Christian Persecution Hits All-Time High Worldwide
By PNW StaffNovember 10, 2017
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If you only watched the mainstream media you might be shocked to learn that we are now hitting new all-time highs for the persecution of Christians worldwide. Numerous countries are now expecting to see the near-total eradication of their Christian populations yet it is rarely reported in the news.
Hundreds of thousands each year face torture, imprisonment, persecution, forced displacement and death, according to data presented by several Christian persecution watch organizations.
Among the 13 countries that regularly rank among the worst for religious tolerance, in 12 of these the situation worsened in the two-year period of 2015-2017 when compared with the preceding two-year period. In the thirteenth country, Saudi Arabia, treatment of Christians has not worsened but neither has it improved in one of the most religiously intolerant countries on Earth.
In raw numbers, the level of abuse is appalling with an estimated 600,000 Christians suffering serious persecution in 2016 alone. For some this means imprisonment and torture, for others it means being driven from their homes and forced into refugee camps where they are victimized further.
And whereas firm numbers are hard to gather, roughly 100,000 Christians worldwide, between 2015 and 2017, have lost their lives to religious intolerance.
Once again, North Korea is ranked as the most oppressive place in the world for Christians. In this totalitarian communist state, Christians are forced to hide their faith completely from government authorities, neighbors and often, even their own spouses and children.
Due to ever-present surveillance, many pray with eyes open, and gathering for praise or fellowship is practically impossible. Worship of the ruling Kim family is mandated for all citizens, and those who don't comply are arrested, imprisoned, tortured or killed.
Entire Christian families are imprisoned in hard labor camps, where unknown numbers die each year from torture, beatings, overexertion and starvation. Those who attempt to flee to South Korea through China risk execution or life imprisonment.
In Syria and Iraq, the situation is especially dire. The Chaldean Bishop Antoine Audo of Aleppo, Syria reports a drop from 1.2 million to just 500,000 Christians in a 5-year span. As ISIS, Hezbollah, the Assad Regime and dozens of smaller factions of Islamic militants all vie for control, Christians face constant threats of abuse and even massacre.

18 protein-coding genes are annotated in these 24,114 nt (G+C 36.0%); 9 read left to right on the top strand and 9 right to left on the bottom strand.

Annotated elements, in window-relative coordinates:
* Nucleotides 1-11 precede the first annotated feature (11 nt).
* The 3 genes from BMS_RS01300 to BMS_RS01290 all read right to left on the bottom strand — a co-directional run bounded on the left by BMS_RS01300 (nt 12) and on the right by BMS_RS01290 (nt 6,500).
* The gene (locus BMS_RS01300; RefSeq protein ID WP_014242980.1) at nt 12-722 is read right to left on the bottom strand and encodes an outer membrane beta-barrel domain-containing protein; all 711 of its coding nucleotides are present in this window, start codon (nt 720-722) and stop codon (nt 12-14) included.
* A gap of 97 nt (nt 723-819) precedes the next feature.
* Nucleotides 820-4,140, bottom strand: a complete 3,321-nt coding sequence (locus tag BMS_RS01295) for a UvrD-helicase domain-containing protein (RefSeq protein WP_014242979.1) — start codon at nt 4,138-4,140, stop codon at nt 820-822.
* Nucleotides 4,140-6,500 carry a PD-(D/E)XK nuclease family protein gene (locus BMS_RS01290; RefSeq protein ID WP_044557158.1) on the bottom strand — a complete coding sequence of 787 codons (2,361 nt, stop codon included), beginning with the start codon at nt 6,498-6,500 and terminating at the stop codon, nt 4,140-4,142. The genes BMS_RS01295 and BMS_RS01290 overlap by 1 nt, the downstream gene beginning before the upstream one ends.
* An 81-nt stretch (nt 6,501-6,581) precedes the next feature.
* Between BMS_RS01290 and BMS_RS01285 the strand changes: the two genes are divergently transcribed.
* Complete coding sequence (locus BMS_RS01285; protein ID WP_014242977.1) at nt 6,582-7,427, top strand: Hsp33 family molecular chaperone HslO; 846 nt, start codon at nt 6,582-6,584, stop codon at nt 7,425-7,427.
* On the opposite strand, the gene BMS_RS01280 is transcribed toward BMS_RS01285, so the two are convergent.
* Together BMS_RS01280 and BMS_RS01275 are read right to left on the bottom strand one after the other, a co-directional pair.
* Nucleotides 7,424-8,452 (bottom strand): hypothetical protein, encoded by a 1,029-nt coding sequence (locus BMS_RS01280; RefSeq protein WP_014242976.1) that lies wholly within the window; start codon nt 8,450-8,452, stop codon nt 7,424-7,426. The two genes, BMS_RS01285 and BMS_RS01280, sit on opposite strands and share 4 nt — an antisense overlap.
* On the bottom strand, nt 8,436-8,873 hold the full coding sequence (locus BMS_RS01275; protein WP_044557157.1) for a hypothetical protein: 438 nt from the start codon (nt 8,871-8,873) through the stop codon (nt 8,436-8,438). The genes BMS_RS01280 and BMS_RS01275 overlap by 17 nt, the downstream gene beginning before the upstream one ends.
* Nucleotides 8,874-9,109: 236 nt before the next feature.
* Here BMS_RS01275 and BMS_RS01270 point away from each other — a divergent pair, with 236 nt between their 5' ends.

Time and time again, both State and non-State actors in Islamic countries have targeted Christian minorities for extermination, ISIS being the most brazen.
Boko Haram, which is now an Islamic State affiliate, has waged a brutal campaign of anti-Christian genocide in Nigeria that has killed thousands of Christians and forced others into slavery. And Boko Haram is not the only group in Nigeria targeting Christians.
Between October 8th and October 17th of this year, Islamic Fulani herdsmen massacred 48 Nigerian Christians in violent attacks that saw them breaking down doors, setting fire to churches and slaughtering families in the night. Many more have abandoned their villages in fear.
Village leaders report that the Islamic Fulani herdsmen have continued to carry out their attacks despite the presence of soldiers nearby who do nothing to intervene. "These attacks are being carried out daily. Every day we witness the invasion, killing of our people, and the destruction of their houses," according to Moses Tsohu, a Zanwrua village leader and member of Evangelical Church Winning All (ECWA).
In Iraq, the Christian population has decreased from 1.5 million in 2003 to an estimated 150,000 currently. Now that ISIS has been pushed out, some who fled may return to their homes, but even those will only find their homes looted or utterly destroyed, their lives in ruins. If this trend continues, the Iraqi Christian population will disappear entirely by 2020, some experts believe.
Iran is now the source of a new round of crackdowns on Christians as well, many of them hauled off to secret prison and threatened with hefty fines, prison sentences, torture and even death for converting to Christianity or worshipping in "house churches".
Iran, feeling the pressure of a less-religious youth despite its billions spent on Islamic indoctrination, has lashed out at its Christian minority. After requiring all Churches to register with the government and banning all public displays of Christianity (including weddings), it has launched a campaign of terror against private worship services.
News reports now abound of religious police breaking down doors, confiscating Bibles and sending entire families off to prison where they are told to renounce their faith.
In Islamic countries, blasphemy laws are used as an effective tool to persecute Christians. Indonesia, Iran, Pakistan and many others Islamic nations now see the law being used regularly to imprison Christians who simply do not submit to the rule of Islam.
But Islam is not the only offender. India has also seen large spasms of anti-Christian violence with the rise in 2014 of the right-wing Hindu nationalist Bharatiya Janata Party, led by India's Prime Minister Narendra Modi. China too has cracked down on Christian clergy and Christian symbols in a new push to make sure obedience to the Communist state is first priority.
In the developed world, the ranks of believers have dwindled more with every passing decade and in the developing world, theocratic and authoritarian regimes along with violent mobs, Islamic for the most part, have intensified the pace of persecution and slaughter to new levels.
Now, more than ever, Christianity needs to come together and be strong in the face of such violence and evil.
Top 10 Persecuting Countries according to Open Doors Ministries: